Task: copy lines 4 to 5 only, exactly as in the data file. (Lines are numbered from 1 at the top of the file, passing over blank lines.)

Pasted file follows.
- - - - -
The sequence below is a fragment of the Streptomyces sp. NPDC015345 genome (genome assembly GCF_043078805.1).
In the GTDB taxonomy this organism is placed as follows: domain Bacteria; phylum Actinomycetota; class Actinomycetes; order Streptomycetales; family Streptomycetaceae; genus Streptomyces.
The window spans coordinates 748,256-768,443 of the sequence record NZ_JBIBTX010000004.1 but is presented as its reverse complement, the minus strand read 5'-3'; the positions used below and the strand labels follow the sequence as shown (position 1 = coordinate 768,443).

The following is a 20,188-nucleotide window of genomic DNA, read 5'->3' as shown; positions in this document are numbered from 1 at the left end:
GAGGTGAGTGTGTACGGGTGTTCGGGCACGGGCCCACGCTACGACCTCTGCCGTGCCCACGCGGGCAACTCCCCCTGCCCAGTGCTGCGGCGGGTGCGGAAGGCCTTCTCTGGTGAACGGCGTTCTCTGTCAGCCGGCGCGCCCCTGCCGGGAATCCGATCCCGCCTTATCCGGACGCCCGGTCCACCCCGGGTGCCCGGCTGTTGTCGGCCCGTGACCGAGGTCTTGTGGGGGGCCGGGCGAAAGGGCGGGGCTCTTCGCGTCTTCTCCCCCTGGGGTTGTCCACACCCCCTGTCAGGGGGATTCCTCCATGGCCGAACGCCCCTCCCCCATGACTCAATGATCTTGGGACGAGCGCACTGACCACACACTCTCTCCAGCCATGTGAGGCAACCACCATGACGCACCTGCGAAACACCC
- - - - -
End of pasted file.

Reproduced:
The following is a 20,188-nucleotide window of genomic DNA, read 5'->3' as shown; positions in this document are numbered from 1 at the left end:
GAGGTGAGTGTGTACGGGTGTTCGGGCACGGGCCCACGCTACGACCTCTGCCGTGCCCACGCGGGCAACTCCCCCTGCCCAGTGCTGCGGCGGGTGCGGAAGGCCTTCTCTGGTGAACGGCGTTCTCTGTCAGCCGGCGCGCCCCTGCCGGGAATCCGATCCCGCCTTATCCGGACGCCCGGTCCACCCCGGGTGCCCGGCTGTTGTCGGCCCGTGACCGAGGTCTTGTGGGGGGCCGGGCGAAAGGGCGGGGCTCTTCGCGTCTTCTCCCCCTGGGGTTGTCCACACCCCCTGTCAGGGGGATTCCTCCATGGCCGAACGCCCCTCCCCCATGACTCAATGATCTTGGGACGAGCGCACTGACCACACACTCTCTCCAGCCATGTGAGGCAACCACCATGACGCACCTGCGAAACACCC